The CPRA also adds a definition of “share” to expressly address lingering confusion over “sales” of personal information under the CCPA – and to ward off further arguments that sharing personal information for behavioral advertising in the adtech space is not a “sale” under the CCPA. Setting the record straight once and for all where the CCPA and implementing regulations have failed, “sharing” will include any provision or transfer to a third party for “cross-context behavioral advertising, whether or not for monetary or other valuable consideration.” Consumers will have rights to opt-out of having their information shared or sold and the “Do Not Sell My Personal Information” link will be expanded to “Do Not Sell or Share My Personal Information”.
The CPRA also enhances security requirements and enlarges the scope of data security breaches to include unauthorized access to or disclosure of an email address and password or security question that would allow access to an account. If the breach were attributable to the business not maintaining reasonable security measures, consumers could bring private rights of action for these breaches. Businesses that conduct higher risk processing of certain personal information will be required to undergo annual audits, thereby putting more teeth in the security requirements. There are also heightened fines for violations involving children under age 16.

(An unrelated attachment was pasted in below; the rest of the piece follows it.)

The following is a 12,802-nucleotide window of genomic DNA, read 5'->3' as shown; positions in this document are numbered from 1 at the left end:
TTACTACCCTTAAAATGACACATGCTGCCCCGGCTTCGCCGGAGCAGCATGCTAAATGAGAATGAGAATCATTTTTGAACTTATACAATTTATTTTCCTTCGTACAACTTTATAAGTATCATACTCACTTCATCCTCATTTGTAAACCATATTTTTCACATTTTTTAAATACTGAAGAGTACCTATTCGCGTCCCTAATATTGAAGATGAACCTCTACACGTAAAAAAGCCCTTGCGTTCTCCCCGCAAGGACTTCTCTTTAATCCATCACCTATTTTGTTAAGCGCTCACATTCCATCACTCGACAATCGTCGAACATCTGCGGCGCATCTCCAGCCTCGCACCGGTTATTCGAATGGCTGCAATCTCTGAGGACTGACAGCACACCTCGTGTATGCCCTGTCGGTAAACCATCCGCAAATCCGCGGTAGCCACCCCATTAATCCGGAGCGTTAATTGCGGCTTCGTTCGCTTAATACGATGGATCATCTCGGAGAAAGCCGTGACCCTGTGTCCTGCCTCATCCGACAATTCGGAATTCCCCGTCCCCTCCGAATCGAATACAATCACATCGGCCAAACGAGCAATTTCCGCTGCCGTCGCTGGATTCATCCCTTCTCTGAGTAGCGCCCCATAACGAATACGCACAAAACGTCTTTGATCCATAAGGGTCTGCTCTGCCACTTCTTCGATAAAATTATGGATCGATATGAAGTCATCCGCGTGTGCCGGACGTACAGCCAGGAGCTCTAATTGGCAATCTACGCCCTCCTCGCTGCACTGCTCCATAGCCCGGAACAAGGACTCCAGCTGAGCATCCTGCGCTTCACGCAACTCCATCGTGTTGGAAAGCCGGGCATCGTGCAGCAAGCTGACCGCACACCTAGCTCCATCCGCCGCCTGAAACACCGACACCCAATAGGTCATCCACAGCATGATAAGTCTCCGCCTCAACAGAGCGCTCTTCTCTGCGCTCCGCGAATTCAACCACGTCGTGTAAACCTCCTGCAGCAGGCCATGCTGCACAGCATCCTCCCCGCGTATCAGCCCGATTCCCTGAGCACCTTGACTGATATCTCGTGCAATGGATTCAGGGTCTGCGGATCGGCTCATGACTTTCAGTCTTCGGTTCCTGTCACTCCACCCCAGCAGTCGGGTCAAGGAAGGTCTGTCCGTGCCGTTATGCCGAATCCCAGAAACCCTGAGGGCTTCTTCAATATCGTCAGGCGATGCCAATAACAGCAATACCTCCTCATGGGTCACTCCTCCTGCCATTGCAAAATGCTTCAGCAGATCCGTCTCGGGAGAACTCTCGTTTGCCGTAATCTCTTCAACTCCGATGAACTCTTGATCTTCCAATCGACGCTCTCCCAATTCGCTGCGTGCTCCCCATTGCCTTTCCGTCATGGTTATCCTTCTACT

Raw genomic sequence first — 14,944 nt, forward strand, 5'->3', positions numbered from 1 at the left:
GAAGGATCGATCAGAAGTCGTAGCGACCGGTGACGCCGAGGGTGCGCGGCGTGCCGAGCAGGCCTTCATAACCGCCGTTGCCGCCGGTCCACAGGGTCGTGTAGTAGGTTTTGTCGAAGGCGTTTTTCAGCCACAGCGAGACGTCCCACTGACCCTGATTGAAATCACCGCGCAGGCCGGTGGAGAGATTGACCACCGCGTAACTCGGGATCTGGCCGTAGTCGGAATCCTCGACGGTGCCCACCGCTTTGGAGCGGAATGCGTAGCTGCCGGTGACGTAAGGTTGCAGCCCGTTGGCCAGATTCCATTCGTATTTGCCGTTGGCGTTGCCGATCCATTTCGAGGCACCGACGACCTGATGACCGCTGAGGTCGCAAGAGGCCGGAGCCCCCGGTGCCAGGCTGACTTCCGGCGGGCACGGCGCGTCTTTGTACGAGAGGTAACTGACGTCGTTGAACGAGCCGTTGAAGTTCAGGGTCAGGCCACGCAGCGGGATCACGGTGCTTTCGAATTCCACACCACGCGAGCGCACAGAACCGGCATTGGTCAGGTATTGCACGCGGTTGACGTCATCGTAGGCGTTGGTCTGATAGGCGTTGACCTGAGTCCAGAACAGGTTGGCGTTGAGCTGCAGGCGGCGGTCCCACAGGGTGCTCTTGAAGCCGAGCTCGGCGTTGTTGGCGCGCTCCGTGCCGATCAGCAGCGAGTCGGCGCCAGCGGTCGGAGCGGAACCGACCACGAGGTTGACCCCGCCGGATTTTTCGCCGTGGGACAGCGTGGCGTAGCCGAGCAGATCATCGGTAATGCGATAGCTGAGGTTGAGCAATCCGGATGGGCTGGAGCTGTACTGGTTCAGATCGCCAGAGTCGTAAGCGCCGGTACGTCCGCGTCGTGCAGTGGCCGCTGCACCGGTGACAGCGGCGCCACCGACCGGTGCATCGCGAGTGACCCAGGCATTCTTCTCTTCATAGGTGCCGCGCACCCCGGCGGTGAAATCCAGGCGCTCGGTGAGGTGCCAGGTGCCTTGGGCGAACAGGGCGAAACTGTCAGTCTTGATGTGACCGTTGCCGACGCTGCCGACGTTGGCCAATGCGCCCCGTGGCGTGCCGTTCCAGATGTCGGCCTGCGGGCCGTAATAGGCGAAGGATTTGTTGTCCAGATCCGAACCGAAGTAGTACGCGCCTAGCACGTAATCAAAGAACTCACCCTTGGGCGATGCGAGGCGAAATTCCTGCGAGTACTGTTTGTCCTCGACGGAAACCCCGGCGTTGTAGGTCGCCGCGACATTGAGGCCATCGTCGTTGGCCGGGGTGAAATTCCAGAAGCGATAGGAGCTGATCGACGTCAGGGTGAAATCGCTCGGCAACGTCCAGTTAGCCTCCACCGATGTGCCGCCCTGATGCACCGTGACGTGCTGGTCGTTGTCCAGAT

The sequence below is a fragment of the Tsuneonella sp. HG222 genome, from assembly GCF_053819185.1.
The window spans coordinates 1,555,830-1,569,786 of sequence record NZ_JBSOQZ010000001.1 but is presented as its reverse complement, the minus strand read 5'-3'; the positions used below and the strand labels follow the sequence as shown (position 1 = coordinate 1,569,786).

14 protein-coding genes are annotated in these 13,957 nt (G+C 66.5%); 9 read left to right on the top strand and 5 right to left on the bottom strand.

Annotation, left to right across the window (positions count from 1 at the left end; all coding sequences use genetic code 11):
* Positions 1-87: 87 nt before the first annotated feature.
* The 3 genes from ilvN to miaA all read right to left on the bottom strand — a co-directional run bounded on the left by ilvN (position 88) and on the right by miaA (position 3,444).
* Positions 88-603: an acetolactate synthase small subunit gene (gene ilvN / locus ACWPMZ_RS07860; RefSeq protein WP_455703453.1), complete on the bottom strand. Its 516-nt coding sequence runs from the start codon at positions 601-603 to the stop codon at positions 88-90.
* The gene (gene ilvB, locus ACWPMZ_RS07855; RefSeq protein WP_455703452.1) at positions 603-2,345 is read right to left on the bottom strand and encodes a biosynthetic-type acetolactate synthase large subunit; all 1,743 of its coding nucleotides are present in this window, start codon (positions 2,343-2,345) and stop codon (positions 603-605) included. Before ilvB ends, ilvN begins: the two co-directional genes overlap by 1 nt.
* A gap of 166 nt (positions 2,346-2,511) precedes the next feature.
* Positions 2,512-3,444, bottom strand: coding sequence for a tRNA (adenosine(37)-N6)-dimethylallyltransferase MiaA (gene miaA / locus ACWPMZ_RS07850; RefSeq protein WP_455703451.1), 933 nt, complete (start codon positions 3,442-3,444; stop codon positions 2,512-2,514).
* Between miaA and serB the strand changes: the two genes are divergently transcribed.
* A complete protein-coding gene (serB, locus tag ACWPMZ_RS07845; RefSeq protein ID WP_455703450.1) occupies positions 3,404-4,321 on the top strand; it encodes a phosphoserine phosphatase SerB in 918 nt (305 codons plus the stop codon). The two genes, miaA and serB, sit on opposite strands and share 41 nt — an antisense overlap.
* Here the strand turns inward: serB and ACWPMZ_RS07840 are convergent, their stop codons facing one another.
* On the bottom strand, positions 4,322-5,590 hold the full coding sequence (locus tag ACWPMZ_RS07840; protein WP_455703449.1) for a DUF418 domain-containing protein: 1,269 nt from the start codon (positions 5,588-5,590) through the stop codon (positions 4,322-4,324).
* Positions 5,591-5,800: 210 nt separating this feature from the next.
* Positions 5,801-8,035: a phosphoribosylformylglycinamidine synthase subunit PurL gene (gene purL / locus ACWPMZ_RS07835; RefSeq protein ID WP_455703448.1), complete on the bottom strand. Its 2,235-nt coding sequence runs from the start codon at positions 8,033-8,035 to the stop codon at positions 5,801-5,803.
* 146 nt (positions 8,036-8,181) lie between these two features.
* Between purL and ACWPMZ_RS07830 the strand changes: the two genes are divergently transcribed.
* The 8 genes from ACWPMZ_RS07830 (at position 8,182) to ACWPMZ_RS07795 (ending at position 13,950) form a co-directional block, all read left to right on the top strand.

Significantly, and similar to the EU, a new data protection agency will be created to take the enforcement load from the Attorney General. In addition to enforcement, the agency is authorized to prepare rules and regulations. The agency will have the authority to issue subpoenas and will have audit powers, as well as rights to impose regulatory fines. The agency will be active and in place by July 1, 2021, with an expected annual budget of $10 million dollars (note, such budget is in line with the FTC’s federal privacy enforcement budget). Once the new agency and its significant team of agents takes over in 2021, we can certainly expect to see heightened enforcement in the area of California consumer privacy.
The CPRA also removes the 30 cure period such that businesses will be subject to fines immediately on a violation. Many companies implementing CCPA relied on this cure-period in assessing overall risk of non-compliance as they worked through some of the ambiguities of the CCPA.
Given today’s pro-privacy environment (especially in California), as businesses continue to navigate the CCPA, they must also consider the CPRA with an eye toward the not-too-distant future. Businesses should begin sooner rather than later to audit their privacy programs and perform a gap analysis between their current programs and CPRA. As we did prior to CCPA coming into effect, we would urge businesses outside of California and outside of the US to pay close attention to CPRA and move toward compliance, as California remains firmly established as a beacon of consumer privacy protection in the US.